MARY ANASTASIA O'GRADY, COLUMNIST: Yeah. Unless you're an anarchist, you believe that there's a role for government. And protecting citizens is certainly at the top of the list.

    But I think that what's happened here is that a program that could protect us has been undermined by a president who uses terms like, you know, we're looking for shadowy groups and, of course --


    GIGOT: Donors of his opponents.

    O'GRADY: Yeah. And he -- he calls his opponents enemies, his political adversaries.

    You know, another thing General Alexander said yesterday, or last week, was that, you know, the main thing that is important here is trust. He used that word "trust" several times in his testimony. And I think that -- that gets to the core of the problem. People do not trust this president and the way that he's managed the government more broadly to execute this program.

    GIGOT: But did you trust this program under George W. Bush?

    O'GRADY: Well, the program's broader than it was under George W. Bush. The question is, do we believe that courts and Congress, you know, using oversight, can stop any abuse? And the other problem is --


    GIGOT: How would you answer that question?

    O'GRADY: Well, it's not clear to me it can. And part of that is not just because the president doesn't execute leadership, but also because there is, you know, all these analysts working for the program, one of them who is in Hong Kong right now, who seems to have gotten, you know -- who seems to have leaked information he had. Why couldn't that happen with a variety of other people in the organization?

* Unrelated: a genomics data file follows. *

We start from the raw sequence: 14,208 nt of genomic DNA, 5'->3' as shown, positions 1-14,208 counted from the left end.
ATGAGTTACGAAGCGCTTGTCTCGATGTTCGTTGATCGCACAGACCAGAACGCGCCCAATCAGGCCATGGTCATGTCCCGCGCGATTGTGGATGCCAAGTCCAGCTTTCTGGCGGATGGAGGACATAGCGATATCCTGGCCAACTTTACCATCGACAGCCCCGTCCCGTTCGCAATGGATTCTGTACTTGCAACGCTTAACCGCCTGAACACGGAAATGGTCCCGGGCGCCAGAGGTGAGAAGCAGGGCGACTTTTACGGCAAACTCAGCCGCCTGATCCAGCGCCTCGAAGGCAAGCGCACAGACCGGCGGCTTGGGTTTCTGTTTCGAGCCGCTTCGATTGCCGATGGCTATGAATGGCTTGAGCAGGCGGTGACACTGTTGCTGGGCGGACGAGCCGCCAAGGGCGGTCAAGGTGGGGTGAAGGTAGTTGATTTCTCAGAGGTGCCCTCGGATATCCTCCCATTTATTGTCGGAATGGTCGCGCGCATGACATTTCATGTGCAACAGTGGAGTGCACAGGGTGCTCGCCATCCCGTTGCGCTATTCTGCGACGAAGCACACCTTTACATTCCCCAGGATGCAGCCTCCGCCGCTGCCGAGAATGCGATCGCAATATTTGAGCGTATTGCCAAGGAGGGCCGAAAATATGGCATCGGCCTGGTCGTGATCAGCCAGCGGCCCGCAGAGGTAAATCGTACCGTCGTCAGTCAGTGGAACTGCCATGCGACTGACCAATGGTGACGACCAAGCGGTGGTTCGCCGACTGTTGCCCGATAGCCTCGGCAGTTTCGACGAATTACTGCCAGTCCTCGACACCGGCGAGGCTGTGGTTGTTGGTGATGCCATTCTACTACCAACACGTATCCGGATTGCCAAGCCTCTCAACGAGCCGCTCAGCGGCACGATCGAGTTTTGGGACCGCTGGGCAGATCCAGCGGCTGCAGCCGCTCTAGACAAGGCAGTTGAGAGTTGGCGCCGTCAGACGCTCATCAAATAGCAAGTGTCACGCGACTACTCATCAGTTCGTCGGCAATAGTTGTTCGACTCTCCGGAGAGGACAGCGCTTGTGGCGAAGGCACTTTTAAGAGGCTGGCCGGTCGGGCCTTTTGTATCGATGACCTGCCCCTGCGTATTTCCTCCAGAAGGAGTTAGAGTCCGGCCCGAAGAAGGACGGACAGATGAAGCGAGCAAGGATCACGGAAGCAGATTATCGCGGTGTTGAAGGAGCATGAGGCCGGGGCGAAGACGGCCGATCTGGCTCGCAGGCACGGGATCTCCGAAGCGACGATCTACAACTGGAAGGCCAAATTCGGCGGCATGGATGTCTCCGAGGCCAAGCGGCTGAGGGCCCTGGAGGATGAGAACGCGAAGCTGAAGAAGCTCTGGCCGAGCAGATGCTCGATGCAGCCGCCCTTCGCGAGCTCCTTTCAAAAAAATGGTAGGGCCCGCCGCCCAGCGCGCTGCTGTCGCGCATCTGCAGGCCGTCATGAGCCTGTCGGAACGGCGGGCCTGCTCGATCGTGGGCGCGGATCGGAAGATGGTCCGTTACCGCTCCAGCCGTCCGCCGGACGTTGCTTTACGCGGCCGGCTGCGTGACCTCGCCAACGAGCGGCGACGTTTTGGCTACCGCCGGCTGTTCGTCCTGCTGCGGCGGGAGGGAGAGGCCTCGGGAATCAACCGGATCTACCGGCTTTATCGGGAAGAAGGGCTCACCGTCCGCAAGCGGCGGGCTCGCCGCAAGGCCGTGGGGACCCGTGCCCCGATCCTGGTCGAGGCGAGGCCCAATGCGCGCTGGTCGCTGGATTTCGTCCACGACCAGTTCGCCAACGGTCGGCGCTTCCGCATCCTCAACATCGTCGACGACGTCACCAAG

GIGOT: Joe, you're not as worried about this program as Mary. Put this in context of all the other scandals about government expansion that we've been talking about and writing about for many months, the IRS, you've written about Obama-care extensively. Where do you put this data mining threat, if you want to put it in those terms, compared to these other government powers?

    JOE RAGO, EDITORIAL BOARD MEMBER: I would draw a pretty critical distinction between national security programs and some of the domestic programs that use the same kind of tools. You know, if you're -- the anti- terror surveillance and the other architects of the war on terror, you can't just operate it during periods of Republican benevolence. You have to --


    GIGOT: Presumed benevolence.

    RAGO: You have to have trust in kind of an administration to fight this.

    One interesting thing is trust in government is adversary proportional to what the government is trying to do.

    GIGOT: The more it expands --

    RAGO: Right.

    GIGOT: -- the less trust.

    RAGO: The less people trust it. And so one thing is that I think President Obama has undermined trust in something that's critical like NSA with things like hiring 19,000 IRS agents to enforce the Affordable Care Act. And people look at that and go, well, I don't know if this translates.

    GIGOT: Mary, I'm more troubled by the IRS scandal, because the IRS can come in there and can seize your wages, it can seize property without recourse. It could do that to you very easily. It has the power -- and very little recourse. This is just a program that kind of takes data, I don't care by phone numbers -- they know about my phone numbers.